Nominees must be senior faculty at U-M with the rank of full professor (or professor emeritus). They must have an active appointment when nominated and at the time of delivering the Distinguished Diversity Scholar Lecture. Nominations of outstanding women, minorities, and members of other groups historically underrepresented in academe are encouraged.
The award recognizes a senior faculty member who has made important contributions to understanding diversity, equity, and inclusion through research, scholarship, and creative endeavors, who has an outstanding record as an educator in teaching and mentoring, and whose work has focused on issues of importance to underrepresented communities.
NUMBER OF AWARDS
One award will be made, with an honorarium of $10,000. The recipient will deliver the Distinguished Diversity Scholar lecture/performance to the campus and the wider community in the 2021-2022 academic year.
SOURCE OF NOMINATIONS
Nominations may be submitted by any member of the University of Michigan.
A committee of distinguished senior faculty from different disciplines and academic units, chaired by the director of the National Center for Institutional Diversity (NCID), reviews nominations and makes recommendations to the provost and vice provost of the University. The selection of the scholar will be publicly announced in early fall 2021, which is during the academic year in which the award ceremony and lecture/performance will take place.
GUIDELINES FOR PREPARING
A complete nomination must include contact information, curriculum vitae, and a nominating letter.
Provide the nominee’s current CV.
As selection committee members will represent a range of disciplines and may not be familiar with the nominee’s field, the nominating letter should describe the nominee’s contributions to diversity in a way that conveys their significance to those not acquainted with the field. The letter should explain the particular distinctions that make the nominee exceptionally qualified for this honor. The letter may incorporate quotations from former and current students, peers and faculty, and communities impacted by the nominee’s work.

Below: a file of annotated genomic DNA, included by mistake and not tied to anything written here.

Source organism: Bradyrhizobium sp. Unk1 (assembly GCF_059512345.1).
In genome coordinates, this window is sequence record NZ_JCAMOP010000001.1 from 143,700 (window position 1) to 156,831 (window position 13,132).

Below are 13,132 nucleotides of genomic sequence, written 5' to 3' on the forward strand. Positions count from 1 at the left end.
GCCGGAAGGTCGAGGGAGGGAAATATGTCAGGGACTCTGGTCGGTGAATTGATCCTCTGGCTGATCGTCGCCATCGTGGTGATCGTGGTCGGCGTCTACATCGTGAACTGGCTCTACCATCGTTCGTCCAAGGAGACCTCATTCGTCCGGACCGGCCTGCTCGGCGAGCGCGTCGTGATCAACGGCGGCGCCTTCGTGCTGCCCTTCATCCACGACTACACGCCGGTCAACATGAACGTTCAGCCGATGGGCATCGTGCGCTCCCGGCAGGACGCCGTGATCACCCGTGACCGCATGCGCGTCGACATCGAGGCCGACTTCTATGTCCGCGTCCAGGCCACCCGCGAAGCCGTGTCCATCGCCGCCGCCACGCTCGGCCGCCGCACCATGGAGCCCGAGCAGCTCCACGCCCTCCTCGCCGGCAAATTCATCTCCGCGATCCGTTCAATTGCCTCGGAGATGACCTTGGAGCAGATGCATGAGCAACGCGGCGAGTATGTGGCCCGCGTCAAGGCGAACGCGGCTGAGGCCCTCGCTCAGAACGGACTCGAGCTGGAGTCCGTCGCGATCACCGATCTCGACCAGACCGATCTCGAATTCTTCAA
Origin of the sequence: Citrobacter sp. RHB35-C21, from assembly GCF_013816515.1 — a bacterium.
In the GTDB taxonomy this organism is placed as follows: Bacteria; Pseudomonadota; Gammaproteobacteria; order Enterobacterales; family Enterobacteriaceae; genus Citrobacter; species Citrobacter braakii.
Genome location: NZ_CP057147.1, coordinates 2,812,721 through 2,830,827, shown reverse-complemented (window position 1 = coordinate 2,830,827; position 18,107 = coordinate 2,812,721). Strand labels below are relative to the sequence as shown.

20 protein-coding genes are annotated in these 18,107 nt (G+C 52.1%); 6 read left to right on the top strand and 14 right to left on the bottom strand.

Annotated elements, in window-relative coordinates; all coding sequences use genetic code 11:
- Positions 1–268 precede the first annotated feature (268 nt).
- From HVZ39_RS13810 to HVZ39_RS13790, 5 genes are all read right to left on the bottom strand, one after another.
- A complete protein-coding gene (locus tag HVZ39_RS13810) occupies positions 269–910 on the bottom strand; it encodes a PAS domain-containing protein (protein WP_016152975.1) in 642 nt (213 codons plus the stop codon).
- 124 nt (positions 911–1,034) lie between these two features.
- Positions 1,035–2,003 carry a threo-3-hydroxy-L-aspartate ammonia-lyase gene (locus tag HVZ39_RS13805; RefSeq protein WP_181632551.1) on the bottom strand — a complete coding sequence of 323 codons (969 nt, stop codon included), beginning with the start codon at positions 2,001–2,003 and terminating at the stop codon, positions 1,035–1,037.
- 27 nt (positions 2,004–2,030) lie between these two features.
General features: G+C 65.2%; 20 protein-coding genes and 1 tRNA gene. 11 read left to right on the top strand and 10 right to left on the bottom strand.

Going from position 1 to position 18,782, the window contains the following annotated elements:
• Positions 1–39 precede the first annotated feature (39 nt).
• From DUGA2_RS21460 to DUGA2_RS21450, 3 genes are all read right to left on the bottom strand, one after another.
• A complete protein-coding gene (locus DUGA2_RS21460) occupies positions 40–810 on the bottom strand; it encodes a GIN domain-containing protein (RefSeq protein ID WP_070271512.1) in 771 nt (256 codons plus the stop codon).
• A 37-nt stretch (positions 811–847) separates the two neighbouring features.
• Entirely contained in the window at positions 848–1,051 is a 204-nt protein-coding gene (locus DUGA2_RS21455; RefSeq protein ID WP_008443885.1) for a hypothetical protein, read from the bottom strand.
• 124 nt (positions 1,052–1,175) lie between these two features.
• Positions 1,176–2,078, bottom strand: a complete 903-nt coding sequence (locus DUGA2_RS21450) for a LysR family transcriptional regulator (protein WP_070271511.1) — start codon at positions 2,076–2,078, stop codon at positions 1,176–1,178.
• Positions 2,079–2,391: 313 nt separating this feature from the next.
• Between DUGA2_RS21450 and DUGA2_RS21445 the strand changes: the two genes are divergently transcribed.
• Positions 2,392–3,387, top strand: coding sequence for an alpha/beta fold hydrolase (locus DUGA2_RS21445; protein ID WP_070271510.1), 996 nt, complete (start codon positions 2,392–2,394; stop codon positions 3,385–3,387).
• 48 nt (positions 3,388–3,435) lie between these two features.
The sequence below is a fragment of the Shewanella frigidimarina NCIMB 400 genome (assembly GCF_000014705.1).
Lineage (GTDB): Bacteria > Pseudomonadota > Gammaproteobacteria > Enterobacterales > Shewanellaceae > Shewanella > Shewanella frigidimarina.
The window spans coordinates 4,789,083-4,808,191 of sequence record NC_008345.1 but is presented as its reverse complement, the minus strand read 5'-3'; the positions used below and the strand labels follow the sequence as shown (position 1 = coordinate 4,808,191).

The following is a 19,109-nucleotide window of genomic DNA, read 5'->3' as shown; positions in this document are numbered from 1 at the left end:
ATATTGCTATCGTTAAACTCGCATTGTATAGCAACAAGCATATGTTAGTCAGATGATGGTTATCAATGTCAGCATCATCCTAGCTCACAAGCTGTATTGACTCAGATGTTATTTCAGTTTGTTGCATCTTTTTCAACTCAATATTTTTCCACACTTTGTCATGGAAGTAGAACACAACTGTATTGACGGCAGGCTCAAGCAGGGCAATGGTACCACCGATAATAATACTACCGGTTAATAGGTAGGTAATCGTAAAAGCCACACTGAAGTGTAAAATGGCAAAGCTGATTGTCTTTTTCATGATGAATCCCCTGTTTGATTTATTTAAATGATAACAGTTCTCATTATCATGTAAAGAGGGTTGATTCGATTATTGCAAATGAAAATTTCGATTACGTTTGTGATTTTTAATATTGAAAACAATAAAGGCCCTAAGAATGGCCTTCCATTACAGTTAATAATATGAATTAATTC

The letter may be no longer than 2,000 words.
Letters should cover the areas below; those that do not will disadvantage the nominee:
- An assessment of the range and overall importance of the nominee's research, scholarly or creative endeavors and accomplishments in some aspect of diversity so that readers can understand the scope and value of their professional work.
- Evidence of substantial recognition among peers and scholars for the impact of the research or scholarship.
- Evidence of outstanding contributions as an educator. This should include prioritizing aspects of education across the nominee’s career, such as engagement in curriculum development and improvement; recognition as an accomplished teacher; engagement with graduate students and junior colleagues to further their scholarship and careers. It might also include teaching and mentoring in community settings such as K-12 schools, community colleges, and non-profit and community organizations.
- Evidence of extraordinary service to communities that have been impacted by disparities in our society — through research, research application, teaching, mentoring, or public engagement.
- Attention to activities indicative of the nominee’s breadth of interest and engagement (e.g., interdisciplinary efforts or involvement with public, nonprofit, or entrepreneurial activity) and depth of knowledge in related fields.
For more information, contact Ching-Yune Sylvester at firstname.lastname@example.org.